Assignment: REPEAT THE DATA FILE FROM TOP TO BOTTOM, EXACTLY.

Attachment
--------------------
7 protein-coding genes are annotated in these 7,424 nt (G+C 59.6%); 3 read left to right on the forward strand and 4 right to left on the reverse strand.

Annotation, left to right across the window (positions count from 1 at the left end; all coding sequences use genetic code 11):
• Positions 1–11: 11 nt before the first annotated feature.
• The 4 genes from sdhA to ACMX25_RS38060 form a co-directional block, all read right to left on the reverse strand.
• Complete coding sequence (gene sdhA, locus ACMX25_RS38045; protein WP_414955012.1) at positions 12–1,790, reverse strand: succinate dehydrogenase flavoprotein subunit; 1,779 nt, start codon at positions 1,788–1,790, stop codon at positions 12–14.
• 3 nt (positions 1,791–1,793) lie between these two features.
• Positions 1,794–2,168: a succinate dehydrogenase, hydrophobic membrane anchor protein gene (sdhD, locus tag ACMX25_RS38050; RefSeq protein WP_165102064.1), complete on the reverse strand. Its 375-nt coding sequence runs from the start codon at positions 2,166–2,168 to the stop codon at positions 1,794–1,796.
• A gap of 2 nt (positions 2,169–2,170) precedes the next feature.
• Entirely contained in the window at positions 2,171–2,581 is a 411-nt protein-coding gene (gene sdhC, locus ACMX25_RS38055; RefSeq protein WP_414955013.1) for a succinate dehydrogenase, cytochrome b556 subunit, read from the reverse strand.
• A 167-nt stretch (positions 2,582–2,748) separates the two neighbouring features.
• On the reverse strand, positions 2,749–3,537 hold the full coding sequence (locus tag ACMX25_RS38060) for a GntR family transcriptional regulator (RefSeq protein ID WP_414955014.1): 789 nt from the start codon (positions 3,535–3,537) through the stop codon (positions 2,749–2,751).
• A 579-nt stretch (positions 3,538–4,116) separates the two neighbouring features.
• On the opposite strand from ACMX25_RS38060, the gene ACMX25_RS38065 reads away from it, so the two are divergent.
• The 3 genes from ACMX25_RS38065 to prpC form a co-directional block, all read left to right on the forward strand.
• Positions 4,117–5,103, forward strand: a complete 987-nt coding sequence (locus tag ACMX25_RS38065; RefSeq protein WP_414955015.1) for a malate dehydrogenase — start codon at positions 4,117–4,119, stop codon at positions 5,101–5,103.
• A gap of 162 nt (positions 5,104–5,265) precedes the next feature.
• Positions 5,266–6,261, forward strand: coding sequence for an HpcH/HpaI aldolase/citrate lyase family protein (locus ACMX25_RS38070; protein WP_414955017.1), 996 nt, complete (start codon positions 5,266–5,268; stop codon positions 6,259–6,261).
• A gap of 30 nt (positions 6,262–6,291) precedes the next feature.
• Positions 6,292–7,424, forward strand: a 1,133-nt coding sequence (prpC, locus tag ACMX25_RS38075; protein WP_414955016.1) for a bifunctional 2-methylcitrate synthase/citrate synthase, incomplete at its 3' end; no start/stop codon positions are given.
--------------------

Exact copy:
7 protein-coding genes are annotated in these 7,424 nt (G+C 59.6%); 3 read left to right on the forward strand and 4 right to left on the reverse strand.

Annotation, left to right across the window (positions count from 1 at the left end; all coding sequences use genetic code 11):
• Positions 1–11: 11 nt before the first annotated feature.
• The 4 genes from sdhA to ACMX25_RS38060 form a co-directional block, all read right to left on the reverse strand.
• Complete coding sequence (gene sdhA, locus ACMX25_RS38045; protein WP_414955012.1) at positions 12–1,790, reverse strand: succinate dehydrogenase flavoprotein subunit; 1,779 nt, start codon at positions 1,788–1,790, stop codon at positions 12–14.
• 3 nt (positions 1,791–1,793) lie between these two features.
• Positions 1,794–2,168: a succinate dehydrogenase, hydrophobic membrane anchor protein gene (sdhD, locus tag ACMX25_RS38050; RefSeq protein WP_165102064.1), complete on the reverse strand. Its 375-nt coding sequence runs from the start codon at positions 2,166–2,168 to the stop codon at positions 1,794–1,796.
• A gap of 2 nt (positions 2,169–2,170) precedes the next feature.
• Entirely contained in the window at positions 2,171–2,581 is a 411-nt protein-coding gene (gene sdhC, locus ACMX25_RS38055; RefSeq protein WP_414955013.1) for a succinate dehydrogenase, cytochrome b556 subunit, read from the reverse strand.
• A 167-nt stretch (positions 2,582–2,748) separates the two neighbouring features.
• On the reverse strand, positions 2,749–3,537 hold the full coding sequence (locus tag ACMX25_RS38060) for a GntR family transcriptional regulator (RefSeq protein ID WP_414955014.1): 789 nt from the start codon (positions 3,535–3,537) through the stop codon (positions 2,749–2,751).
• A 579-nt stretch (positions 3,538–4,116) separates the two neighbouring features.
• On the opposite strand from ACMX25_RS38060, the gene ACMX25_RS38065 reads away from it, so the two are divergent.
• The 3 genes from ACMX25_RS38065 to prpC form a co-directional block, all read left to right on the forward strand.
• Positions 4,117–5,103, forward strand: a complete 987-nt coding sequence (locus tag ACMX25_RS38065; RefSeq protein WP_414955015.1) for a malate dehydrogenase — start codon at positions 4,117–4,119, stop codon at positions 5,101–5,103.
• A gap of 162 nt (positions 5,104–5,265) precedes the next feature.
• Positions 5,266–6,261, forward strand: coding sequence for an HpcH/HpaI aldolase/citrate lyase family protein (locus ACMX25_RS38070; protein WP_414955017.1), 996 nt, complete (start codon positions 5,266–5,268; stop codon positions 6,259–6,261).
• A gap of 30 nt (positions 6,262–6,291) precedes the next feature.
• Positions 6,292–7,424, forward strand: a 1,133-nt coding sequence (prpC, locus tag ACMX25_RS38075; protein WP_414955016.1) for a bifunctional 2-methylcitrate synthase/citrate synthase, incomplete at its 3' end; no start/stop codon positions are given.